Ma 191c:  The Polynomial Method (Spring 2014-15)


  • If you are giving a talk, please read this document.
  • I am very happy to hear any comments about the lecture notes - even small issues like typos or sentences that are not completely clear. If you notice something, please tell me.


The "polynomial method" is a new sub-field of mathematical research, which emerged about 5-6 years ago and is currently very active. It revolves around the use of tools from algebraic geometry to solve problems in discrete geometry (the study of combinatorial problems with some geometric flavor). Moreover, it already has some connections with harmonic analysis, computer science, number theory, and more.

Since this is a new sub-field, there are still no textbooks available for it. However, detailed lecture notes will be placed on the website. The material partially overlaps with a course that was recently given by Larry Guth in MIT, and with a course that was recently given by Zeev Dvir in Princeton. Lecture notes of these courses can be found here and here.

Each course participant is expected to read one related paper and to present it. This webpage will contain a list of possible papers. If more than a few students will enroll (which currently seems likely), some of the undergrad participants would have 3-4 homework assignments instead. Students are also expected to attend more than half of the classes.


The course requires no background in either discrete geometry or algebraic geometry. We will go over all of the relevant background. However, basic mathematical background is assumed (Ma1, very basic probability, etc.).


The class will meet Mondays, Wednesdays, and Fridays 2:00 – 2:55 PM, in 151 Sloan.


Adam Sheffer
276 Sloan, 626-395-4347,


Email me to schedule an appointment.


The following list contains some of the topics that we will cover. It is tentative and might change.
  • Guth and Katz's distinct distances result.
  • Joints problems.
  • Incidences in higher dimensions.
  • Dvir's finite field Kakeya result.
  • Etc.


Date Description Notes
March 30th A brief non-rigorous introduction to the polynomial method None
April 1st Incidences via crossings chapter 1
April 3rd Distinct distances and unit distances chapter 1
April 6th Ideals and varieties Chapter 2
April 8th Basic properties of real varieties: dimension, degree, and singularities. Chapter 2
April 10th Real curves and introduction to polynomial partitioning Chapter 2 and Chapter 3
April 13th Incidences with curves Chapter 3
April 15th Proving the polynomial partitioning theorem Chapter 3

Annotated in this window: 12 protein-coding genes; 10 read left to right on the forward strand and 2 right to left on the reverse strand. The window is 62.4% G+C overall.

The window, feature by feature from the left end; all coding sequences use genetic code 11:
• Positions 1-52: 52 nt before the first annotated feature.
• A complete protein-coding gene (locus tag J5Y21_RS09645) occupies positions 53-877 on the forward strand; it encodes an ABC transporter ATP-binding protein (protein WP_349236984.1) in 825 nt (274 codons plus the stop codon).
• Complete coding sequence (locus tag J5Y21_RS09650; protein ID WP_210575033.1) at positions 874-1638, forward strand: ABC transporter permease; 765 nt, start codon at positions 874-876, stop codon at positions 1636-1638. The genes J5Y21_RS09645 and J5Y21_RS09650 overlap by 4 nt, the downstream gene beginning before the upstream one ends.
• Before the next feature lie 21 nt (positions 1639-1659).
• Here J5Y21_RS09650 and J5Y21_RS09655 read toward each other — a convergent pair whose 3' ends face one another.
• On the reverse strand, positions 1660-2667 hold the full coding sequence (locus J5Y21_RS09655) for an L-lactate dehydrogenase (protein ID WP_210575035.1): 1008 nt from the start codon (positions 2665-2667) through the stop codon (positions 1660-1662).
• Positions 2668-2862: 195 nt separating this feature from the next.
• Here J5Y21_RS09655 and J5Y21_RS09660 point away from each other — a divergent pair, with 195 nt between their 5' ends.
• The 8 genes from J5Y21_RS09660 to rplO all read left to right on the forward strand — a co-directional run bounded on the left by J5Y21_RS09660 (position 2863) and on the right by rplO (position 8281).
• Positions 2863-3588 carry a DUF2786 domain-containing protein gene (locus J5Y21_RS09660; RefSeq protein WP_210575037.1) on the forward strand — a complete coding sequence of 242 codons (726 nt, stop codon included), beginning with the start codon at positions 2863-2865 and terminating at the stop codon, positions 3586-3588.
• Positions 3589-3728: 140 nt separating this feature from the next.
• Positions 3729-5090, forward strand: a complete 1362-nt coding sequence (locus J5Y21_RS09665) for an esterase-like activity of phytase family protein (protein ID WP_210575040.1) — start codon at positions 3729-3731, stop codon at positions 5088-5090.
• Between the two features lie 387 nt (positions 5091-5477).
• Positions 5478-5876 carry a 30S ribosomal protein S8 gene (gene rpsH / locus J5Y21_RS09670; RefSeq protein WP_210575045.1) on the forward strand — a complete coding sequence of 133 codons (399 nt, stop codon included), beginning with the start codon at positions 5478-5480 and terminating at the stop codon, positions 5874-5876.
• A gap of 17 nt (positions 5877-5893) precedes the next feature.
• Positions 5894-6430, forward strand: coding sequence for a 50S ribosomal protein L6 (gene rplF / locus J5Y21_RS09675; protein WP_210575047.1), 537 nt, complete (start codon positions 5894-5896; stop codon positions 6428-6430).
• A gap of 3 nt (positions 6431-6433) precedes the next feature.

April 17th Curves containing many lattice points. Constant-degree partitioning Chapter 3 and Chapter 4
April 20th Szemerédi–Trotter in the complex plane Chapter 4
April 22nd The Joints problem Chapter 5
April 24thDistinct distances between points on two lines Chapter 6
April 27th The Elekes-Sharir-Guth-Katz framework Chapter 6
April 29th From intersections to incidences Chapter 7
May 1st Points with at least three lines through them. Chapter 7
May 4th Flat points and incidences in the partition Chapter 7
May 6th Degree reduction and ruled surfaces Chapter 8
May 8th Completing the distinct distances proof Chapter 8
May 11th Two distinct distances variants Chapter 9
May 13th Lecture by Kevin Yin about A note on rich lines in truly high dimensional sets / Zahl.  
May 15th. Special room - Downs 119 Lecture by Emory Brown about Polynomial partitioning for a set of varieties / Guth.
May 18th Lecture by Jenish Mehta about On the size of Kakeya sets in finite fields / Dvir.  
May 20th Lecture by Karlming Chen on Szemerédi--Trotter-type theorems in dimension 3 / Kollár.  
May 27th Lecture by Alex Mun about The number of unit-area triangles in the plane: Theme and variations / Raz and Sharir.  
May 29th Lecture by Daodi Lu about Algebraic curves, rich points, and doubly-ruled surfaces / Guth and Zahl.  
June 1st Lecture by Bella Guo about Cutting circles into pseudo-segments and improved bounds for incidences / Aronov and Sharir .  
June 3rd Lecture by Milica Kolundžija about Distinct distances on algebraic curves in the plane / Pach and de Zeeuw  
June 3rd Sloan 153 at 3pm Lecture by Nikola Kovachki about Generalizations of the Szemerédi-Trotter Theorem / Kalia and Yang  
June 5th Lecture by Gaurav Sinha about about An Exposition of Bourgain’s 2-Source Extractor / Anup Rao.  


The following is a list of papers for students who give a talk in class. You may also suggest papers that are not on this list.


  • You are encouraged to work in groups on the assignments. However, you are required to write your solutions on your own.
  • You are supposed to rely only on material that was studied in this course. If you wish to use material from a different place, it is recommended to first ask me about it. References to a book/webpage that contains a solution to a problem will receive zero points.
  • Assignments are to be submitted to the Ma191 box on the second floor of the Sloane building (even though there is no section number on the box, it belongs to us).

Due Date Homework
April 28th Homework 01
May 15th Homework 02
June 3rd Homework 03